4.08.07 Environmental Management: Air and Water Quality

Wed, 11/21/2007 - 16:15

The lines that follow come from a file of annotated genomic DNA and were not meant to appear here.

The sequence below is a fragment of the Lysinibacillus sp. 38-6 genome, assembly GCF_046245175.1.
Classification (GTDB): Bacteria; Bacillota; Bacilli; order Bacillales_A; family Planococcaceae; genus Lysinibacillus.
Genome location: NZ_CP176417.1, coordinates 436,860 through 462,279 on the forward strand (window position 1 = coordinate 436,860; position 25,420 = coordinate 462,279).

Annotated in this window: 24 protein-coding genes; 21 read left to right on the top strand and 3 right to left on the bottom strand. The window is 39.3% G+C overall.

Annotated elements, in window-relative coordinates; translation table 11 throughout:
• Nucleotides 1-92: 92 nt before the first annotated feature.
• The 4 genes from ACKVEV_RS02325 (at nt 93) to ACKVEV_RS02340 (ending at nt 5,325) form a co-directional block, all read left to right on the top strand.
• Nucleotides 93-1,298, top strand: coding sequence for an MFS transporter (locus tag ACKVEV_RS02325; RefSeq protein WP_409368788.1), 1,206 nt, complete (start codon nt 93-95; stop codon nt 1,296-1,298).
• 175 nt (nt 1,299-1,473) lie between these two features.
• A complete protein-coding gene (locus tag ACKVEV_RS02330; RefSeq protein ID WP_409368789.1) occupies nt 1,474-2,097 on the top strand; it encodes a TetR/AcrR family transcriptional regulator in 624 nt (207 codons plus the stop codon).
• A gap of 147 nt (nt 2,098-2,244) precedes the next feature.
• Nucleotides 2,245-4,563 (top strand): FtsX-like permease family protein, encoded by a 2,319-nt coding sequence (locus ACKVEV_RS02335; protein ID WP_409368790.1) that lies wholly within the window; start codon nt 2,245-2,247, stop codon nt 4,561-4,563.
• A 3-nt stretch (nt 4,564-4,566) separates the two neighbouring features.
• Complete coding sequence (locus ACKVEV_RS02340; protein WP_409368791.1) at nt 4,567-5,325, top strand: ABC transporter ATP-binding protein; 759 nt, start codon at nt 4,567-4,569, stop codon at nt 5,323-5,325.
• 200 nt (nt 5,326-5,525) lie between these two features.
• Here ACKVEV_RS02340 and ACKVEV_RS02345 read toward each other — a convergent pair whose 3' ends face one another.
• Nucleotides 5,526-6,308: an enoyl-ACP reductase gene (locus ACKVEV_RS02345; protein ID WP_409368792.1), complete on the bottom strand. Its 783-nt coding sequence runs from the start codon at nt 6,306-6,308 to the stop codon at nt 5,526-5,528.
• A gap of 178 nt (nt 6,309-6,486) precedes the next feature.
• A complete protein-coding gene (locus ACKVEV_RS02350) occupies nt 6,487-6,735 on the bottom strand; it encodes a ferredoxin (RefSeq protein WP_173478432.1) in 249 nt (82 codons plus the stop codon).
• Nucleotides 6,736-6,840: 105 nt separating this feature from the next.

Note: This is a first attempt to provide guidance in preparing the information product needed for the CLUP and is intended to be used hand-in-hand with Volumes 1 and 2. As more knowledge is gathered, the IP will be updated. Likewise, updates may be required due to new or changing land-use policies. Furthermore, data will continuously be prepared by the custodians, which may require updates. For the latest update, please check HLURB Homepage: http://www.hlurb.gov.ph/ or contact HLURB, telephone +632 927 2698.       Step 1: Provide a Background and Identify the Objectives of the GIS Analysis     Pollution is a serious problem caused by urbanization. Aside from the ecological aspect of the problem, it is also a planning issue. Air and water pollution have serious effects on the health and lives of people, therefore the sources of pollution (like industries) should be as far away from residential areas. However, there are other sources of pollution such as motor vehicles (mobile sources), which are very common and become part of the urban scenario, and these should also be addressed in planning. Any type of pollution should not go unabated. Pollution should be controlled and there are already a number of laws that should be applied for pollution control, such as the Clean Air Act, Clean Water Act, Toxic Substances and Nuclear Waste Control Act, Solid Waste Management Act and other laws. The objective is to show the polluted water sources, and areas with poor air quality as a consideration in determining suitable urban areas.     Step 2: Identify the Indicators to Evaluate Suitability.     If no data is available, physical observation can help determine polluted water bodies and/or areas with poor air quality.     Source : DAO 2000-81 IRR for RA 8749 (Clean Air Act) Part II, Rule VII, Sec.     Step 3: Create the Database     Attributes     There are three tables of Environmental Management Information to prepare. Those in bold are used in the example below. EM10 Water Quality Monitoring  EM11 Air Quality Monitoring  EM12 Noise Pollution Source     The Custodian of sector data is the Environmental Management Bureau. Some data for air quality could probably be obtained from the Manila Observatory.     There is very minimal Air and Water Quality Data available for the LGU. There are also very minimal maps to show polluted areas. But even though there is no data, these pollution phenomena can be seen and observed. The LGU would probably know which areas are polluted or have poor air or water quality. The next example shows areas where high density of vehicles ply their routes, and which are also traffic congested. These areas are usually highly polluted due to vehicle exhaust. However, it will be hard to measure the exact affected area of the pollution so only approximations may be used.     Poor Air Quality   Poor Water Quality       The same can be done with water quality as shown below. It will be trickier to assess water quality due to lack of facilities to actually monitor water quality. But whenever possible, this has to be somehow monitored by the LGUs in coordination with concerned agencies.         Step 4: Analyze the Data     The data above is overlaid with the land use map. These layers will be inputs to the Risk and Suitability Map.     Step 5: Present the Data     See maps above  
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